22

I have already seen How to manually call another target from a make target?, but my question is a bit different; consider this example (note, stackoverflow.com changes the tabs to spaces in display; but tabs are preserved in source, if you try to edit):

TEXENGINE=pdflatex

pdflatex:
    echo the engine is $(TEXENGINE)

lualatex:
    TEXENGINE=lualatex
    echo Here I want to call the pdflatex rule, to check $(TEXENGINE) there!

Here, if I run the default target (pdflatex), I get the expected output:

$ make pdflatex 
echo the engine is pdflatex
the engine is pdflatex

But, with the target lualatex, I want to:

  • change the make variable TEXENGINE to lualatex, and then
  • call the same code as in pdflatex (which uses it).

How could I do that?

Clearly, in my lualatex rule I don't even manage to change the TEXENGINE variable, because I get this when I try it:

$ make lualatex 
TEXENGINE=lualatex
echo Here I want to call the pdflatex rule, to check pdflatex there!
Here I want to call the pdflatex rule, to check pdflatex there!

... so I would really like to know if something like this is possible in Makefiles.

  • 1
    For a start, I wouldn't call that target pdflatex, if you're using it to check arbitrary stuff. I'd suggest something like checkEngine, and make it .PHONY. – Oliver Charlesworth Oct 15 '14 at 12:45
  • Thanks, @OliverCharlesworth - I think that is fine, though, because pdflatex in this use case is the default, and so I get the same result for just make or make pdflatex (and the use case is then to change engines by specifying them as targets to make, as in make lualatex). Cheers! – sdaau Oct 15 '14 at 12:50
  • 1
    Well, it's up to you ;) (I'd find that rather confusing and bad practice...) Can you just do make TEXENGINE=whatever, and structure a generic set of targets/rules that use the user-specified TEXENGINE variable? – Oliver Charlesworth Oct 15 '14 at 12:51
  • Thanks again @OliverCharlesworth - I agree it would have been bad practice, especially for code building; but in this case, it will be very limited how this kind of a makefile would grow, so I'd dare ignore bad practices in exchange for command line convenience :) Otherwise, I'd forgotten all about variables on the make command line - just remembered while writing my answer below. Cheers! – sdaau Oct 15 '14 at 13:04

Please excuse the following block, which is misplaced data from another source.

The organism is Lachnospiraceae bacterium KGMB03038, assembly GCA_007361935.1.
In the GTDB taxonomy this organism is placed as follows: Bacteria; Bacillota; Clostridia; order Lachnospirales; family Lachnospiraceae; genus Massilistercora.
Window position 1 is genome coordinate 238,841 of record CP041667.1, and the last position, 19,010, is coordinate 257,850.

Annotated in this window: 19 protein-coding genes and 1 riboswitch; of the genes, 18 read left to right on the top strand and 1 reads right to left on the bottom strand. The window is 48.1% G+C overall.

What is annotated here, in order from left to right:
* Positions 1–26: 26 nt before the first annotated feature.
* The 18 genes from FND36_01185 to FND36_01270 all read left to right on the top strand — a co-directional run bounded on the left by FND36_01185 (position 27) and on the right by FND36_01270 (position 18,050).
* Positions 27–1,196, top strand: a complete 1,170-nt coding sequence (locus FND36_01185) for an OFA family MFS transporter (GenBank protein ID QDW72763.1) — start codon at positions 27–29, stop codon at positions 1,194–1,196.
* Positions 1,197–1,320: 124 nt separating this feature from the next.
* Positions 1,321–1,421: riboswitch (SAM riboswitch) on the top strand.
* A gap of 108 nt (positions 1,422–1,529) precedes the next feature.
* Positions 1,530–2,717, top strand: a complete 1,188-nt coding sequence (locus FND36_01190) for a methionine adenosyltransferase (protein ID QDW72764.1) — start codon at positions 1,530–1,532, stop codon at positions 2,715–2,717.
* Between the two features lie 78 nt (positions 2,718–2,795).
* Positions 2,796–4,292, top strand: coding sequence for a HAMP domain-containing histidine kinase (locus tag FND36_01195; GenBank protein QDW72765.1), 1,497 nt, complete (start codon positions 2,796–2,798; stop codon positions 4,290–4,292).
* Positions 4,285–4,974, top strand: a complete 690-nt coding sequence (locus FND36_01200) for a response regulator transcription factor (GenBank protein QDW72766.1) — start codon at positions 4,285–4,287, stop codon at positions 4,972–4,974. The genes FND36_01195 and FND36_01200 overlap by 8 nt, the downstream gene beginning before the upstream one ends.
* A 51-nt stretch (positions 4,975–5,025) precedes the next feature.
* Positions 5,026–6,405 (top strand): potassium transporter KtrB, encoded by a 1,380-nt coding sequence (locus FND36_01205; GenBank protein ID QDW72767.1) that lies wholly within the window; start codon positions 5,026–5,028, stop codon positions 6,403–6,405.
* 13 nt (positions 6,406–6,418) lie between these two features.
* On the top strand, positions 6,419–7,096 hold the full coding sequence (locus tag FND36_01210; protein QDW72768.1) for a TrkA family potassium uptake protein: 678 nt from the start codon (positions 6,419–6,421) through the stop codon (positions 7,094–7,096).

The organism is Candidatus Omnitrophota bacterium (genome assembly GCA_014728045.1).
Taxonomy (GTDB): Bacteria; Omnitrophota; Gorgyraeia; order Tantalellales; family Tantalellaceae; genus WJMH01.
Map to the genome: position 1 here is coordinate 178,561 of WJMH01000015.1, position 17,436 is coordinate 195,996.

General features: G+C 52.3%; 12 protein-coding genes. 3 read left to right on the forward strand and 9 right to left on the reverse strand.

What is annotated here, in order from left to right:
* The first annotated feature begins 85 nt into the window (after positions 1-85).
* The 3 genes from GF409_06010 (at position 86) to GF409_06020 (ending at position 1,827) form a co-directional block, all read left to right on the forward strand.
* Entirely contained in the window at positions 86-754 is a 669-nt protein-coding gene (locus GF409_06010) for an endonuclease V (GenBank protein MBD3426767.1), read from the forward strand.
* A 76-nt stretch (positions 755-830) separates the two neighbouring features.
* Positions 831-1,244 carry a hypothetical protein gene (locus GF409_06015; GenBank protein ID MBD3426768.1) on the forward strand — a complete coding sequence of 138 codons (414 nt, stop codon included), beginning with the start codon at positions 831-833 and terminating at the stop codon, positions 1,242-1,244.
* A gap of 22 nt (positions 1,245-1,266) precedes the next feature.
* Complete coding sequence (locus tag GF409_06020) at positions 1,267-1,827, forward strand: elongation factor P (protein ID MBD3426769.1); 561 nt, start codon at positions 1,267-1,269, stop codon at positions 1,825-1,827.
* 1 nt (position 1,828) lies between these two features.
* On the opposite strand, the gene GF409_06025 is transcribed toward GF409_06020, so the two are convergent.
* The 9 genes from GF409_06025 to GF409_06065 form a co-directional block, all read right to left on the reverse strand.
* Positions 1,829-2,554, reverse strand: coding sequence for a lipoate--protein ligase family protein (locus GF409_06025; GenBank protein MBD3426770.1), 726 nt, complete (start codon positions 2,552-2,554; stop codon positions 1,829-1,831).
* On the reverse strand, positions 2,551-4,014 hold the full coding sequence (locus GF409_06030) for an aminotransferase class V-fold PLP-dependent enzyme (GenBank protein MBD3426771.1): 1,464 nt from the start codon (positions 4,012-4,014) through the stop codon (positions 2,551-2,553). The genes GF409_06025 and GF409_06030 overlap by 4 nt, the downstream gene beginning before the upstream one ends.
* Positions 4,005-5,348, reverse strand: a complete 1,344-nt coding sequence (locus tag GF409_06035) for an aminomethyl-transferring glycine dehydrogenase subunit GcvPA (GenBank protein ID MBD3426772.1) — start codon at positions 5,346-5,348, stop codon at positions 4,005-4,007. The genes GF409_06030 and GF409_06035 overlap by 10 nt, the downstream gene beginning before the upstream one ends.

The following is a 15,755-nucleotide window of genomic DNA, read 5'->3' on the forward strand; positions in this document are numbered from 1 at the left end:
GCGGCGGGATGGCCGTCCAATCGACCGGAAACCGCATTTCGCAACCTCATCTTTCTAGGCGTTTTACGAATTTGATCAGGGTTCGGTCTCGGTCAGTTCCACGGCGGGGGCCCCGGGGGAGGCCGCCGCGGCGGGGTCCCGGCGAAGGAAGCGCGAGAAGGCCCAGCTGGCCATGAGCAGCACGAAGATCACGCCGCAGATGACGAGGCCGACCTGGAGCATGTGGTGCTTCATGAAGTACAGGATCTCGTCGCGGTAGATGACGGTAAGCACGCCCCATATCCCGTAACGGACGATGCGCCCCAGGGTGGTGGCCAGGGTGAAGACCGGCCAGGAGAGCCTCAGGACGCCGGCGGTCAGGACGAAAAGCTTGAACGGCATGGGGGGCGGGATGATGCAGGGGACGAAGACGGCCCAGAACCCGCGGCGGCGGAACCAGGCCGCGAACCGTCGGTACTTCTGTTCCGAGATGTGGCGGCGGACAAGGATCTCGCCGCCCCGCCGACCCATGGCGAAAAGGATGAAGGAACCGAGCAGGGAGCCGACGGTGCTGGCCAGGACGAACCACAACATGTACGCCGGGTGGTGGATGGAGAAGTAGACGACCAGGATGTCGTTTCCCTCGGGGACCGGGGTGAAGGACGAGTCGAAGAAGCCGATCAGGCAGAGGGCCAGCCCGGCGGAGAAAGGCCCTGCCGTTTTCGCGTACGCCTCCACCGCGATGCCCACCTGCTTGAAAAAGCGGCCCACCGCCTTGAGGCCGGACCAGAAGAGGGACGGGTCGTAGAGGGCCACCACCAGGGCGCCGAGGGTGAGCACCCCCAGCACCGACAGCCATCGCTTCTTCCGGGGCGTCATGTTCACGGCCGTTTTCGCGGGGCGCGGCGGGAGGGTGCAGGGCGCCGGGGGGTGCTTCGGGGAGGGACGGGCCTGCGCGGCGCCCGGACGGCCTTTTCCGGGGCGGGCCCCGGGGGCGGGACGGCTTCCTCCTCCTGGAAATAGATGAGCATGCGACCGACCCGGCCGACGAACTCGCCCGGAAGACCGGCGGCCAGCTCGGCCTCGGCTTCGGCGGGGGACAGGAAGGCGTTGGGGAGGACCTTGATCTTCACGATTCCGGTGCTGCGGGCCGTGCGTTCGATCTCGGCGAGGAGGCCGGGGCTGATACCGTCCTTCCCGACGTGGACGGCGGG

23

Use a target-specific variable

There is one more special feature of target-specific variables: when you define a target-specific variable that variable value is also in effect for all prerequisites of this target, and all their prerequisites, etc. (unless those prerequisites override that variable with their own target-specific variable value).

TEXENGINE=pdflatex

pdflatex:
    echo the engine is $(TEXENGINE)

lualatex: TEXENGINE=lualatex
lualatex: pdflatex
    echo Here I want to call the pdflatex rule, to check $(TEXENGINE) there!

The output is:

$ make pdflatex
echo the engine is pdflatex
the engine is pdflatex
$ make lualatex
echo the engine is lualatex
the engine is lualatex
echo Here I want to call the pdflatex rule, to check lualatex there!
Here I want to call the pdflatex rule, to check lualatex there!
  • Thanks for that @JonathanWakely - I was confused at first, because a prerequisite would call pdflatex before lualatex; but then I tested and realized splitting the lualatex: target in two avoids this pitfall - and the solution also works without recursive make call, which is great. Thanks also for the note on "target-specific variables". Cheers! – sdaau Oct 15 '14 at 13:08
  • 2
    More specifically, if there isn't anything you need to do in lualatex that isn't just what pdflatex does then you don't need a recipe body on the lualatex target at all. Just the two lualatex: lines are enough. – Etan Reisner Oct 15 '14 at 13:25
2

Well, I managed to get to a sort of a workaround, but I don't exactly understand it much - so a more learned answer will be appreciated. For me here, these links helped:

So here is the example modified - apparently, to call a rule from a rule afterwards (not as a prerequisite, rather, as a postrequisite), I can only recursively call make, while having the new variable value specified on its command line:

TEXENGINE=pdflatex

pdflatex:
    echo the engine is $(TEXENGINE)

lualatex:
    echo Here I want to call the pdflatex rule, to check $(TEXENGINE) there!
    $(MAKE) TEXENGINE=lualatex pdflatex

The output is somewhat more verbose than I'd like it, but it works:

$ make lualatex 
echo Here I want to call the pdflatex rule, to check pdflatex there!
Here I want to call the pdflatex rule, to check pdflatex there!
make TEXENGINE=lualatex pdflatex
make[1]: Entering directory `/tmp'
echo the engine is lualatex
the engine is lualatex
make[1]: Leaving directory `/tmp'

... which is what I wanted purely command-line interaction-wise, but I know is not the best solution (see @JonathanWakely's comment below)

  • 4
    What your rule does here is run another instance of make and explicitly override the TEXENGINE variable. Variables defined on the command-line take precedence over variables defined in the environment or in the makefile, so when the second make runs it uses the overridden value. The downside of this approach is you run make twice, so if it has to do a lot of work to check the status of prerequisites then you do all that work twice. – Jonathan Wakely Oct 15 '14 at 13:09

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